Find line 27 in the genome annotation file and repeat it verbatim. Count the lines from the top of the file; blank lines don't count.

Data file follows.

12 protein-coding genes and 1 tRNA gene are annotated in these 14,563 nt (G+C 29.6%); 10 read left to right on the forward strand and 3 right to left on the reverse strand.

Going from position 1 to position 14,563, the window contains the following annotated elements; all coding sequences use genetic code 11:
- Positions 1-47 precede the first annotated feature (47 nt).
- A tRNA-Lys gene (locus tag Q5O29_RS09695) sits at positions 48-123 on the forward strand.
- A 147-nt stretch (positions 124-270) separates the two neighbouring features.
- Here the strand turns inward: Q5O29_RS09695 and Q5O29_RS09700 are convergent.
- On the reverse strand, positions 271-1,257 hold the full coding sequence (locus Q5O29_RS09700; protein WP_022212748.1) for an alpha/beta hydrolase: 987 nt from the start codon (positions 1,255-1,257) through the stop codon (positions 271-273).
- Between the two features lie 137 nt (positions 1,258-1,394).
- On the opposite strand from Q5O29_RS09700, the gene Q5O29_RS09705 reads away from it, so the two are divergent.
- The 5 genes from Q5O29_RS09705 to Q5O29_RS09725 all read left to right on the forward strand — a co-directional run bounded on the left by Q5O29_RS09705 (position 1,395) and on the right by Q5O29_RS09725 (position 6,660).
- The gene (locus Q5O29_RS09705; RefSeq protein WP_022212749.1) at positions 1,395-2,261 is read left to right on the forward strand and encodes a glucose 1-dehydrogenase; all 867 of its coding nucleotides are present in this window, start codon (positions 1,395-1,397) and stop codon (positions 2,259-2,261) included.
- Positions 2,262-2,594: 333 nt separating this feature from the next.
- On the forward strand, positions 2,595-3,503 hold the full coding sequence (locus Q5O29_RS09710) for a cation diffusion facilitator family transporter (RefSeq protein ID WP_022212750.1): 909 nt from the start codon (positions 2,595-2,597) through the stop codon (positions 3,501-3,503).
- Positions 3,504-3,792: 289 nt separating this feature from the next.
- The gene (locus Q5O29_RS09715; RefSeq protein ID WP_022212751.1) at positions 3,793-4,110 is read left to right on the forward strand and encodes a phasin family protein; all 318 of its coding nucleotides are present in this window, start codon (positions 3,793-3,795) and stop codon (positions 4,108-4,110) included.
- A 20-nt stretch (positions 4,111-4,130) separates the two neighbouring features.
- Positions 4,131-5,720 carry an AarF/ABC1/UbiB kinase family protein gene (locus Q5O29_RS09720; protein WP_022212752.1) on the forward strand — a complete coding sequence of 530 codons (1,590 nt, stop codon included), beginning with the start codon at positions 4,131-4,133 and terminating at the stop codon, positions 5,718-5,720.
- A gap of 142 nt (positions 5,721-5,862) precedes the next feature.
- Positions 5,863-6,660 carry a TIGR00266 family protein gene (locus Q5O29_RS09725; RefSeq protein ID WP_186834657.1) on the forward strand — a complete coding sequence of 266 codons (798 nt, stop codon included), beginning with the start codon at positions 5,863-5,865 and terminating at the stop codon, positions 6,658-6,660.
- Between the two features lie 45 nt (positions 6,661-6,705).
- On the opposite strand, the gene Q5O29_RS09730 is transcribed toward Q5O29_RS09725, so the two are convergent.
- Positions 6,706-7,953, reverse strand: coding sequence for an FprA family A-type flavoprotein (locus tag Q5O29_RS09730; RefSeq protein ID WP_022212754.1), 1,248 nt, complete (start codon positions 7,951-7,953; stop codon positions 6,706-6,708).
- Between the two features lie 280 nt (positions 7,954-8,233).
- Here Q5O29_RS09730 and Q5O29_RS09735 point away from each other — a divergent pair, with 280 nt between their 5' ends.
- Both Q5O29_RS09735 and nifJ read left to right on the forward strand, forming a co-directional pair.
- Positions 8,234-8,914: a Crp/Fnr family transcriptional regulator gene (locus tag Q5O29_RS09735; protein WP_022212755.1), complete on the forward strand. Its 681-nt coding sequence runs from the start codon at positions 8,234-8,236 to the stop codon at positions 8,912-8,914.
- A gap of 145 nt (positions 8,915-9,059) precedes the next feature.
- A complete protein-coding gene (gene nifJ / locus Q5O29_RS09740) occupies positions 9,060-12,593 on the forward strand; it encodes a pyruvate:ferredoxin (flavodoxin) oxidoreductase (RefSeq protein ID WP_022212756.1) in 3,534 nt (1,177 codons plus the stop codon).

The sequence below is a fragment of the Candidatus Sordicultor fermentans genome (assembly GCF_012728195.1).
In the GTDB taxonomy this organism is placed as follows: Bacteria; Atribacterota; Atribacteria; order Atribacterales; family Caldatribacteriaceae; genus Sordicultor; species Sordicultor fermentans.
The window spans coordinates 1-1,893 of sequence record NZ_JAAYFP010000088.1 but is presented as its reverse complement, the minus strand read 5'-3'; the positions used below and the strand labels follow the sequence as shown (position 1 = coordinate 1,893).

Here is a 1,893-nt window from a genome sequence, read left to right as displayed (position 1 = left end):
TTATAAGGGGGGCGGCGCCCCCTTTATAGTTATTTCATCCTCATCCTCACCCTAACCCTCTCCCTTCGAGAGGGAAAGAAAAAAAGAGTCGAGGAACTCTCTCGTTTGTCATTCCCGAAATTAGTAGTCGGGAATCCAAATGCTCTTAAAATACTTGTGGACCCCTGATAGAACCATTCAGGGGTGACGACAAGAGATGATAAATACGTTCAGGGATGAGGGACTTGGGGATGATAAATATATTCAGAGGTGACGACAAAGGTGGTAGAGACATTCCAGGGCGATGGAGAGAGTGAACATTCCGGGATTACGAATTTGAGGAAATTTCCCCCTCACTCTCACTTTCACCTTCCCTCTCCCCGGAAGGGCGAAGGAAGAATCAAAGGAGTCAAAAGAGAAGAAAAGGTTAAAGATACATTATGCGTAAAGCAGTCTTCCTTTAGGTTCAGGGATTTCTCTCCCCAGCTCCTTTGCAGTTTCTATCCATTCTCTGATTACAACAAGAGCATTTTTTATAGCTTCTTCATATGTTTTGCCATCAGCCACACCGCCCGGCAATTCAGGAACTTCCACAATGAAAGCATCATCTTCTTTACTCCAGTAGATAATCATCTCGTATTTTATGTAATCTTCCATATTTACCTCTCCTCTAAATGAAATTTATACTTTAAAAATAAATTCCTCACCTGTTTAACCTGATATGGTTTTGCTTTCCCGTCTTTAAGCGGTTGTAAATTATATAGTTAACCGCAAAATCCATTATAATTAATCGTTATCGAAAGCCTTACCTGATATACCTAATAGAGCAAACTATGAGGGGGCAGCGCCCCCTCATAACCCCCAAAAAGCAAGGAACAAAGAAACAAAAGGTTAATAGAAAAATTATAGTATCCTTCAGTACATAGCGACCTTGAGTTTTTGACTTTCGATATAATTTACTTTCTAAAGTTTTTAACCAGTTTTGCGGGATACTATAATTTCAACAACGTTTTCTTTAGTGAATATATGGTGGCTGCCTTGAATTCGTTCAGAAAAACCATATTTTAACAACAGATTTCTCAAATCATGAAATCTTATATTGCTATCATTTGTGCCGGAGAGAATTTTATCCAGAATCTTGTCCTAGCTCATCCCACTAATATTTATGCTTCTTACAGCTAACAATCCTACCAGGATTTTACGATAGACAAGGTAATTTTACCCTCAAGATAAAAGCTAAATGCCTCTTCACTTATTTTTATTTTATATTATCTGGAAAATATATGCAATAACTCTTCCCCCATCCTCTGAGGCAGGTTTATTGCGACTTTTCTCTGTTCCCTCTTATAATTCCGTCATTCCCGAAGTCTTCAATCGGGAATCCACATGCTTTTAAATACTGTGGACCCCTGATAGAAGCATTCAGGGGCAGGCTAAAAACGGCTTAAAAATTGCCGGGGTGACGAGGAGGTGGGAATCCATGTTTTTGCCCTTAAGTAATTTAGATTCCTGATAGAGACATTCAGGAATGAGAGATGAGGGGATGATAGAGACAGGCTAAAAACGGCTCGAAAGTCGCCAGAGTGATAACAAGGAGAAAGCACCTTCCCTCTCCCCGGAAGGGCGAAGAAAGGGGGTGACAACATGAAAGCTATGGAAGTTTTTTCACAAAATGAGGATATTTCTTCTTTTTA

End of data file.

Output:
- A gap of 145 nt (positions 8,915-9,059) precedes the next feature.